* “Dúo de Quintín y Manuela” (from “Pica-pica”) by Antonio Reynoso and Enrique Demaría, face 13.391, matrix A 99;
* “Mi nena” by Ángel Villoldo, face 13.484, unknown matrix;
* “Los políticos” by Antonio Reynoso and Nemesio Trejo, face 13.389, matrix A 95.
We may add that at that time the fact that the duo referred to two male characters was not an obstacle for the inclusion of women.

In 1906 we find Flora Hortensia Rodríguez de Gobbi in Victor recordings made in the USA:
* “El porteñito” (tango), face 3.259, matrix B 3.555-1, July 23, 1906, with orchestra;
* “La morocha” (tango), 1 face 3.181 reissued in 62.241-B, matrix B 3.721-1, August 3, 1906, with piano;
* “La tejedora de Ñanduty” by Victoriano Montes, 1 face 3.186 reissued in 62.242-B, matrix B 3.734-1, August 4, 1906, with piano.

In 1907 the Odeon company appears with two-side discs with an almost absolute predominance of local themes. We find the following ladies:
Andrée Vivianne:
* “El indiano” (estilo) by Antonio Reynoso, face 41.612, matrix XBA 133;
* “El porteñito” (tango), face 41.752, matrix XBA 320, with orchestra and words adapted to a woman;
* “Gobierno gaucho” (cifra), face 41.793, matrix XBA 387, with orchestra.

Linda Thelma:
* “El pilluza” by Antonio Lozzi, Ulises Favaro and Varzi, face 41.746, matrix XBA 314;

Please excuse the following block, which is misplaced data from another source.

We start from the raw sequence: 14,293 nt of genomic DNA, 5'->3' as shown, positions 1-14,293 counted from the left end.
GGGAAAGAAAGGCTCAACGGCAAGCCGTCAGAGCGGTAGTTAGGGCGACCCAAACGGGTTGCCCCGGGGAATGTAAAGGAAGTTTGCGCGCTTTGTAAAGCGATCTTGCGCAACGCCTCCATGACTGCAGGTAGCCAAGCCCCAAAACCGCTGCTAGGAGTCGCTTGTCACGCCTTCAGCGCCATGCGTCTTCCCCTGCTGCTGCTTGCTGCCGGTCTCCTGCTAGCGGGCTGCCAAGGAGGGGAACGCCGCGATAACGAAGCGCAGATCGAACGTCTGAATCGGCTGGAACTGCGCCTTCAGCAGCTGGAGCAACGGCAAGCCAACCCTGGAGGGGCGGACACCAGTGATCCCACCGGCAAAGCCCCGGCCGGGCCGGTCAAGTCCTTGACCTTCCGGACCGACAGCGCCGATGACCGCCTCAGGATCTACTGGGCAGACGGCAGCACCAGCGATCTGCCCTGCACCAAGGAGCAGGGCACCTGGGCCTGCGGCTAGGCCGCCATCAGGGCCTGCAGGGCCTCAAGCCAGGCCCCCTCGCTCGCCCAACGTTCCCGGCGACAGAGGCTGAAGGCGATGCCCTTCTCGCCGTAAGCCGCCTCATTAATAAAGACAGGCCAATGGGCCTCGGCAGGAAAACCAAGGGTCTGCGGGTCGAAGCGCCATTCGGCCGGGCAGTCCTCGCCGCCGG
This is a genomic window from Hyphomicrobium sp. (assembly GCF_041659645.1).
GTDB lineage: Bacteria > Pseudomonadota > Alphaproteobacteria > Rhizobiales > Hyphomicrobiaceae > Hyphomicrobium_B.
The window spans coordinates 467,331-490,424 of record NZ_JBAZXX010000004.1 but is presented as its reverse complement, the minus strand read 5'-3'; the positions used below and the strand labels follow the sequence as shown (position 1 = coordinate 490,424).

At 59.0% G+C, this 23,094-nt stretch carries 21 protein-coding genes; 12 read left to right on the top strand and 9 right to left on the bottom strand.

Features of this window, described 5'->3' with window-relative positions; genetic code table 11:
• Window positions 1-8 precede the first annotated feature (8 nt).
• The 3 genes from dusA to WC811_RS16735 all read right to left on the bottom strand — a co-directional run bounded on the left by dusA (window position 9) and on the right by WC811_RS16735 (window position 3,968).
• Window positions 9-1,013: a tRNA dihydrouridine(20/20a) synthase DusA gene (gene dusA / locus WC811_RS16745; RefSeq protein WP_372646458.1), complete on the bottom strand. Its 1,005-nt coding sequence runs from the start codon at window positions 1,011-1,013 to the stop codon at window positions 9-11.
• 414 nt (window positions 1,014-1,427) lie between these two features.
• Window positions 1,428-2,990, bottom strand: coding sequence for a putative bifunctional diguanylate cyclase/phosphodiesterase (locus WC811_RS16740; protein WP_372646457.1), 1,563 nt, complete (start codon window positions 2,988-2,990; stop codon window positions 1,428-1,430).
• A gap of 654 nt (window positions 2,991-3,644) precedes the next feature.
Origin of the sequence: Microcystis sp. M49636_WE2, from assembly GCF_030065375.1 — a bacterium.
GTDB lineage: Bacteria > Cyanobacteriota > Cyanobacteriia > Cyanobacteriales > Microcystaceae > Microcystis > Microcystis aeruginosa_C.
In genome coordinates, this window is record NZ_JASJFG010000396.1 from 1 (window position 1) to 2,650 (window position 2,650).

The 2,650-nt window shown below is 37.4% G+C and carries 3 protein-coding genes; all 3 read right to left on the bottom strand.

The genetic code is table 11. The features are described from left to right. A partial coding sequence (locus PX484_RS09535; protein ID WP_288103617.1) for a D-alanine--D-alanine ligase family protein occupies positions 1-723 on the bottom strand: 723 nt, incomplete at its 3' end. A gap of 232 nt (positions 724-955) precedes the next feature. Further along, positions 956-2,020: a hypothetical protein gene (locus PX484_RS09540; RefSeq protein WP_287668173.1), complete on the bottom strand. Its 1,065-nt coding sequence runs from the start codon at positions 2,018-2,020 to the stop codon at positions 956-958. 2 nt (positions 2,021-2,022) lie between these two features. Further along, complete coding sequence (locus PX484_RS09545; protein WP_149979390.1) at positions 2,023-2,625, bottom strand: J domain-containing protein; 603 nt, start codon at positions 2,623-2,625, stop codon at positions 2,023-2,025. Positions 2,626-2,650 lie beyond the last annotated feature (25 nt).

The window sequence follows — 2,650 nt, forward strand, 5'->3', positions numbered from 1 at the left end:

* “Bolada carnavalesca”, face 41.860, matrix XBA 500, in a duo with Fausto Mendoza;
* “La morocha” (tango), face 41.744, unknown matrix.

Lea Conti:
* “La esquila” (romanza) by Antonio Reynoso, face 41.809, matrix XBA 404, with piano by the composer;
* “Los amigos” (estilo) by Antonio Reynoso, matrix 41.810, matrix XBA 405, with piano by the composer;
* “La beata” by Antonio Podestá and Ezequiel Soria, face 41.811, matrix XBA 406, in a duo with Mr. Podestá and piano played by Antonio Reynoso.

Lola Membrives:
* “Amor olvidado” (vidalita), face 41.842, matrix XBA 449;
* “El pilluza” by Antonio Lozzi, Ulises Favaro and Varzi, face 41.775, matrix XBA 356;
* “La morocha” (tango), face 41.814, matrix XBA 409.

Sta. Vidal and Hermanas Borda:
* “Las floristas” (from “Revista Nacional”) by Enrique Cheli and Enrique Buttaro, face 41.803, matrix XBA 398.
The following sextet is an interesting case:
* “Revista nacional” by Enrique Cheli and Enrique Buttaro, face 41.800, unknown matrix, sung by Blanca Vidal, Stas. Borda, Sres. Podestá and Arturo Navas.

Switching to the curious Marconi flexible discs also in 1907, some of them reissued by the Columbia label series T after 1910, we find again Flora Hortensia Rodríguez de Gobbi:
* “La morocha” (tango), matrix 8.997-1 with orchestra, reissued in Columbia T 50;
* “Vidalitas” by Ángel Villoldo, with orchestra, matrix 8.988;
* “La piedra del escándalo” (estilo) by Antonio Podestá, matrix 9.001, reissued in Columbia T 47.

Finally, let us review some of the recordings for the Gath & Chaves label made by Flora Gobbi in Paris (circa 1908):
* “El mate [b]” (song) by Antonio Reynoso and Enrique Demaría, matrix 4.903, with orchestra;
* “La gaviota” (estilo) by Eloísa D'Herbil de Silva and Nicolás Granada, matrix 4.506, with piano;
* “Minguito [b]” (tango) by Jaquet and Alfredo Gobbi, matrix 4.865, with orchestra.

So here we have an interesting panorama of the female singers’ work in the dawn of our recorded history of which we have only seen a handful of examples according to the length of this article.